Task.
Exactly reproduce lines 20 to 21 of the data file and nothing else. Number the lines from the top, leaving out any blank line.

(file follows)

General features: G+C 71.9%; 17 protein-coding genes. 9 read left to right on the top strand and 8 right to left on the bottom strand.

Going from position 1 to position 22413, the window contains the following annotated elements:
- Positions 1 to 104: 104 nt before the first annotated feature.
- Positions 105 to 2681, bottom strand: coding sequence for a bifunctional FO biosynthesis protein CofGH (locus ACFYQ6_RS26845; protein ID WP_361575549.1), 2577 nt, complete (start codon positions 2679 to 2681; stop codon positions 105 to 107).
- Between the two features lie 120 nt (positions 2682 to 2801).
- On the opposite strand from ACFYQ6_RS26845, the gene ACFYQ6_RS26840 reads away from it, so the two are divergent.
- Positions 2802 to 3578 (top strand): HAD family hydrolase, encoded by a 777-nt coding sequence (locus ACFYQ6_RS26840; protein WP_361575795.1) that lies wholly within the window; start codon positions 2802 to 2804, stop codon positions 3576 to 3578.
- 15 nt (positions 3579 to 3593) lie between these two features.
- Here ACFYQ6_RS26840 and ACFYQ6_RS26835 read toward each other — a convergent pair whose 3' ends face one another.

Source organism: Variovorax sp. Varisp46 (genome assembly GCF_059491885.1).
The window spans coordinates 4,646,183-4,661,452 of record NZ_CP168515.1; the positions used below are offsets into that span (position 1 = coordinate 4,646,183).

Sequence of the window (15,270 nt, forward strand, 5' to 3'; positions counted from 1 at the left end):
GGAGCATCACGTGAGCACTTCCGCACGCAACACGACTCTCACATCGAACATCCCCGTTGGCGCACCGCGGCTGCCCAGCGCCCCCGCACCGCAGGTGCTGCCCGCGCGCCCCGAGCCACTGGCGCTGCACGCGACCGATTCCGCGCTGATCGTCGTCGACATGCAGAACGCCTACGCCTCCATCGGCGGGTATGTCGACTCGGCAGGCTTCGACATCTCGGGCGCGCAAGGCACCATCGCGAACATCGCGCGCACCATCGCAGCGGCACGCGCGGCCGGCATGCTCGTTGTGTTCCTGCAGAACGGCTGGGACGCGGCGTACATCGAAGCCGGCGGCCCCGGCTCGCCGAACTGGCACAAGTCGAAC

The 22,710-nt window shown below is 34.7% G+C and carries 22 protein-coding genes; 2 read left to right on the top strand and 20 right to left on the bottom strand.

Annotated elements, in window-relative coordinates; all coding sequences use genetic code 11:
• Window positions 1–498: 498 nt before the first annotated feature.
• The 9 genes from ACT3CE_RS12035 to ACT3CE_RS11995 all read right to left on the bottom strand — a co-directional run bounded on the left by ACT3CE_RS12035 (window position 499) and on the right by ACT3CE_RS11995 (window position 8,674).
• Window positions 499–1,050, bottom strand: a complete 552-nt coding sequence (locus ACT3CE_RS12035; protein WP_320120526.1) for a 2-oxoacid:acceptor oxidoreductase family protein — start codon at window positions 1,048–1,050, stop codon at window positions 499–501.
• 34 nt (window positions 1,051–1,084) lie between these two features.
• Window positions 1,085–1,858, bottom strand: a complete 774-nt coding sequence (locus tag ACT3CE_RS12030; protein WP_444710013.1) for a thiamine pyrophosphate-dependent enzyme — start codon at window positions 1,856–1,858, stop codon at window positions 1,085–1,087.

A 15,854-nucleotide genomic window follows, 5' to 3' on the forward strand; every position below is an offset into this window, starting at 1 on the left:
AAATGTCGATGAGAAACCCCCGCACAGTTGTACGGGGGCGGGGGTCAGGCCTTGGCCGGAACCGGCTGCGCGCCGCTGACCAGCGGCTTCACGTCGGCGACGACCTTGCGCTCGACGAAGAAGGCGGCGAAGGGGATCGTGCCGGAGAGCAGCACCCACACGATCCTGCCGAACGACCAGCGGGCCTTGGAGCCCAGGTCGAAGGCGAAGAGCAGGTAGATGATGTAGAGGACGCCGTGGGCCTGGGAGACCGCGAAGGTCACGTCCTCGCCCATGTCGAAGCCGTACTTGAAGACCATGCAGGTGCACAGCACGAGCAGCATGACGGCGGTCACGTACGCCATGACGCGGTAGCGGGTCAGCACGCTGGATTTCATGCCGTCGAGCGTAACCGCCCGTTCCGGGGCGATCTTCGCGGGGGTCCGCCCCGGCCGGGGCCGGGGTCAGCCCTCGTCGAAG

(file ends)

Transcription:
• Window positions 1,085–1,858, bottom strand: a complete 774-nt coding sequence (locus tag ACT3CE_RS12030; protein WP_444710013.1) for a thiamine pyrophosphate-dependent enzyme — start codon at window positions 1,856–1,858, stop codon at window positions 1,085–1,087.

A 15,854-nucleotide genomic window follows, 5' to 3' on the forward strand; every position below is an offset into this window, starting at 1 on the left: